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LWV Ohio Files Amicus Brief in Ohio Primary Election Case

COLUMBUS—Last night, the League of Women Voters of Ohio, along with partners, filed an amicus brief in the case Ex Rel. Ohio Democratic Party v. Frank LaRose. The case concerns when and how to conduct Ohio’s rescheduled primary election in light of last week’s postponement due to COVID-19. The League and its partners do not take the side of any party in this case, but file this brief to alert the Court and both political parties to two particular matters: the requirement to adjust the voter registration deadline and the need to make voting accessible to all eligible citizens.

“There is no perfect approach to holding an election during a global pandemic, but Ohio must abide by bedrock voter registration laws,” said Jen Miller, Executive Director of the League of Women Voters of Ohio. “Additionally, Ohio should ease the vote-by-mail process, which is cumbersome for seniors, youth, Ohioans with disabilities, and homeless citizens. Protecting public health is critical, but we must also do everything we can to preserve access for all eligible Ohio voters.”

The League is joined by Ohio’s A. Philip Randolph Institute and represented by the ACLU of Ohio, Lawyers Committee on Civil Rights, and Demos. The brief points out that, regardless of what date the primary election is to be held, federal law requires that Ohioans must be permitted to continue to register to vote up to 30 days in advance. Last week, the League of Women Voters and partners sent a letter to the Ohio Secretary of State demanding any new election comply with this requirement of the National Voter Registration Act.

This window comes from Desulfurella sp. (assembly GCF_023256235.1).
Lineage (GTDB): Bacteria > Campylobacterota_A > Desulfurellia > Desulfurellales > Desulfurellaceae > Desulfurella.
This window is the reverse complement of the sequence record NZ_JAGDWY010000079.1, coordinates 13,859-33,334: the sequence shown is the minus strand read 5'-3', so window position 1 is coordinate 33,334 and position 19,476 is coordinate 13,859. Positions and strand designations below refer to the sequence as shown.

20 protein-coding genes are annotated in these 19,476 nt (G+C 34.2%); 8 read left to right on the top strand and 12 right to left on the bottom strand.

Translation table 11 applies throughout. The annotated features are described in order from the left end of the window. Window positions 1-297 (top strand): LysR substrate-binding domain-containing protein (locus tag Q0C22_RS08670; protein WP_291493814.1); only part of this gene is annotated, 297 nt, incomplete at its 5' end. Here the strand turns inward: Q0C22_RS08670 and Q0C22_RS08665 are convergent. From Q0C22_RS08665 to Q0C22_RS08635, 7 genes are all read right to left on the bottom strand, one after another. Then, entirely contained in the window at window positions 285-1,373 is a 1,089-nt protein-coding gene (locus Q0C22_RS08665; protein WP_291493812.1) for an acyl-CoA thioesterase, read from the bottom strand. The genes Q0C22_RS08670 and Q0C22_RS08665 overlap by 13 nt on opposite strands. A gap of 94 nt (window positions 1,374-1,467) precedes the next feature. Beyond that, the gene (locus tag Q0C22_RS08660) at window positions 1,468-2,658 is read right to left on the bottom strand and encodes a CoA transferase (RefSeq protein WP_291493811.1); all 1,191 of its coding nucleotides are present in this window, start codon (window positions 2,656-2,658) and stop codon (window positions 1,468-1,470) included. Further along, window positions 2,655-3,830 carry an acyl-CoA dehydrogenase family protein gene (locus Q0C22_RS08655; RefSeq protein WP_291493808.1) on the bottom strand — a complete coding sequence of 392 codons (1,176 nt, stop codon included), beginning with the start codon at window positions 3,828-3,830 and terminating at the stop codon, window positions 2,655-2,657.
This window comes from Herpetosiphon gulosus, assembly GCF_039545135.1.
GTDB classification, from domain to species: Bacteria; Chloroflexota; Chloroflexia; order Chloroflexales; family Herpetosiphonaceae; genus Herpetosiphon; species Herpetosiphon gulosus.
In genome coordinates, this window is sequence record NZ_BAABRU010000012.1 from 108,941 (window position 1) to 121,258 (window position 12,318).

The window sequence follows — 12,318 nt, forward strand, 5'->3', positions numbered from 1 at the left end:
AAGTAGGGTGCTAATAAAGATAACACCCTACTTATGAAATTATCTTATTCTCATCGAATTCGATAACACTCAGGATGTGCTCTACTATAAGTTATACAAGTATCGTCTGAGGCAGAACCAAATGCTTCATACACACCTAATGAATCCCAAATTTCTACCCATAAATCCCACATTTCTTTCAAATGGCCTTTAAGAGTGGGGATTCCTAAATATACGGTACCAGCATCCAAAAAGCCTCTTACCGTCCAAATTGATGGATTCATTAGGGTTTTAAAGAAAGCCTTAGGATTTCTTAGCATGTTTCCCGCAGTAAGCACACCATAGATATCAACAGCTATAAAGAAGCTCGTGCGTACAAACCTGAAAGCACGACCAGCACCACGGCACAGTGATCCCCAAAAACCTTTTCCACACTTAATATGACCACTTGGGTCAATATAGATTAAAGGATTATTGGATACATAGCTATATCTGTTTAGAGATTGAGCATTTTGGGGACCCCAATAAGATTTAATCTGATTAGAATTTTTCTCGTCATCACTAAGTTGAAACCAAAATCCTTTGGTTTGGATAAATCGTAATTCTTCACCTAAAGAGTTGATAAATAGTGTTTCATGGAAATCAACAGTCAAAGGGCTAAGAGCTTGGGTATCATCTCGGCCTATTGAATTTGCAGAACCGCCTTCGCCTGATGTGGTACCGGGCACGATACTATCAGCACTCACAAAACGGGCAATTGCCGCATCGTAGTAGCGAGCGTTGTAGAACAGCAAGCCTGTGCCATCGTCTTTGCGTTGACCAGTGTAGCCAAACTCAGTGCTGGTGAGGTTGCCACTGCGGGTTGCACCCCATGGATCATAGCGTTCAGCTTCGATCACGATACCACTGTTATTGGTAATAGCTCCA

The organizations also caution that the methods of voting in the rescheduled primary, as suggested by the political parties, rely exclusively on an overly narrow vote-by-mail scheme, and point out that reliance on that exclusive option will make voting inaccessible for some communities across the state.

“We cannot allow politics to get in the way of Ohio’s elections. Each person’s vote is sacred and must be counted,” said Andre Washington, Executive Director of Ohio’s A. Philip Randolph Institute. “We must ensure that historically disenfranchised communities are given multiple ways to cast a ballot, and that includes in-person voting.”  

 “Whether the election date is reset for April 28, May 16, June 2, or some other day due to the coronavirus pandemic, federal law protecting the rights of voters still matters as much as ever,” said Freda Levenson, Legal Director for the ACLU of Ohio. “Eligible Ohioans must be permitted to register to vote up to 30 days prior to the primary. Further, the election must be accessible for all voters.  Ohioans must be provided mechanisms beyond the current, narrow vote-by-mail system to participate safely in the upcoming election.” 

“In responding to the current public health crisis, our governmental authorities must do everything possible to preserve the fundamentals of our democracy,” said Ezra Rosenberg, Co-Director of the Voting Rights Project of the Lawyers’ Committee for Civil Rights under Law. “This means ensuring that, consonant with public safety, every person eligible to vote is provided the fullest possible opportunity to do so. We hope that the positions we lay out in our brief today will guide both the Ohio Supreme Court and Ohio’s elected and appointed officials in reaching that goal in these difficult times

“This public health crisis need not become a crisis for our democracy because when elections move, the protections of the Constitution and our voting rights laws move with them,” said Brenda Wright, Senior Advisory for Legal Strategies at Demos. “Regardless of when Ohio holds its 2020 primary, the state must make voting accessible for all eligible Ohioans, especially Black and brown voters who too often are pushed to the sidelines of our democracy by obstacles such as arbitrary voter registration deadlines or burdensome procedures for voting absentee or at the polls.”

 A copy of the amicus brief can be found here.